Global trade summit addresses OGFZA’s key concerns
This year’s Global Trade Development Week (GTDW) has addressed four key issues in trade and investment that are central to Federal Government’s development plan and the Oil and Gas Free Zones Authority (OGFZA).
The issues were on the front burner at GTDW, a World Trade Organisation (WTO) conference on trade facilitation and development, which held in Dubai, United Arab Emirates, from October 30, 2017 to November 1, 2017.
The conference with the theme: Navigating Global Trade & Reviving Global Growth: Implementing TFA and Enhancing Capacity Across the Public and Private Sector, addressed the ease of doing business, public-private partnership (PPP) in investment promotion, compliance with laws and regulations governing trade and investment in each jurisdiction, and lowering cost of doing business.
OGFZA had placed a premium on these four concerns as imperatives in its three-year roadmap for the development of the nation’s oil and gas free zones.
Trade Facilitation Agreement (TFA), a WTO trade protocol, which came into force on February 22, 2017, seeks to ease trade among WTO member nations that have ratified it.
Delegates to the conference, which included four management staff of OGFZA, listened to and interacted with over 80 international experts in trade facilitation, international trade finance, customs administration, compliance issues and training, as well as with other delegates from the Middle-East, Asia, Australia, Europe and the Americas.
Opening the Global Trade Week with a welcome address, Economy Minister of the United Arad Emirate (UAE), HE Engr Sultan bin Saeed Al Mansoori, said the theme of the conference was on facilitating cross-border trading through simplification of procedures at borders and administration requirements.It also provided information and electronic procedures, which help save time, reduce costs and improve customs and logistics standards.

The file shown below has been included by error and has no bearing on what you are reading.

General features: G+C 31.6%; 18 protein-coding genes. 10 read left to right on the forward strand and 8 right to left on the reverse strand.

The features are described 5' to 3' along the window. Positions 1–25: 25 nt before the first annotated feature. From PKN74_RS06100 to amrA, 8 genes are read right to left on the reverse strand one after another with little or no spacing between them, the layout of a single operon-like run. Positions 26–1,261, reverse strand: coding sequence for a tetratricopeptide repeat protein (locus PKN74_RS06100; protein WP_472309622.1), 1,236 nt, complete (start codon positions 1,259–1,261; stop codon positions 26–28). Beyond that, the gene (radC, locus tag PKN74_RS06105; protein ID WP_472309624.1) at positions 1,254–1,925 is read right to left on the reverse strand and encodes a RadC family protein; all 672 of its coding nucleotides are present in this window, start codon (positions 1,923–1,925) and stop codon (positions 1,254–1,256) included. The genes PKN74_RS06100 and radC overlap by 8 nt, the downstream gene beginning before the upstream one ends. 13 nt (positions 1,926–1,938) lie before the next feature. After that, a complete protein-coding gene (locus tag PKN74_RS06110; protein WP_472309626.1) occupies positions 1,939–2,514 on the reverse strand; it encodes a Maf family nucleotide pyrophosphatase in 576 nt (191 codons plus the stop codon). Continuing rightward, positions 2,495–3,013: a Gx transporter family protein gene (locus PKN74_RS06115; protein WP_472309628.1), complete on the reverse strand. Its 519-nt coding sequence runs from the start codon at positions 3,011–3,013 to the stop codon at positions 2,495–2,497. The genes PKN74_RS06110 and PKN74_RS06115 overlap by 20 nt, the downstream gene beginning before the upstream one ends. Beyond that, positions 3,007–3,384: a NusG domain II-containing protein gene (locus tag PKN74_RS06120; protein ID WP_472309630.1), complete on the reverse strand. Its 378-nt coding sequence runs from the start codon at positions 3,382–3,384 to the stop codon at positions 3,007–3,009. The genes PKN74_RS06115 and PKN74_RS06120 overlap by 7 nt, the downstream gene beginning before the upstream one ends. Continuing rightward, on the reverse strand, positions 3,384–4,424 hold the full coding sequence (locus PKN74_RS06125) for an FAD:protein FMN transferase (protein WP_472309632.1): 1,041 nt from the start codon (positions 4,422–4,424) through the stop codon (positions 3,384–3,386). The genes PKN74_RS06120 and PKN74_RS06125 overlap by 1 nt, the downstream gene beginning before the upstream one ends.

A commissioner in the UAE Federal Customs Authority, HE Ali bin Soubih Alkaabi, said the outcome of the GTDW was expected “to enhance trade capacity and public-private partnership and dialogue to ensure the security of the international supply chain and facilitate global trade.”
Secretary-General of the United Nations Conference on Trade and Development (UNCTAD), Mukhisha Kituyi, a Kenyan, was among the six keynote addresses in the first day plenary.
Kituyi called attention to the link between free trade and rising standard of living, and warned against a return to the protectionist trade policies of the past.
Mikhail Kashubsky, who heads the secretariat of the International Network of Customs Universities (INCU), to which Nigeria belongs, described compliance as key to trade facilitation.
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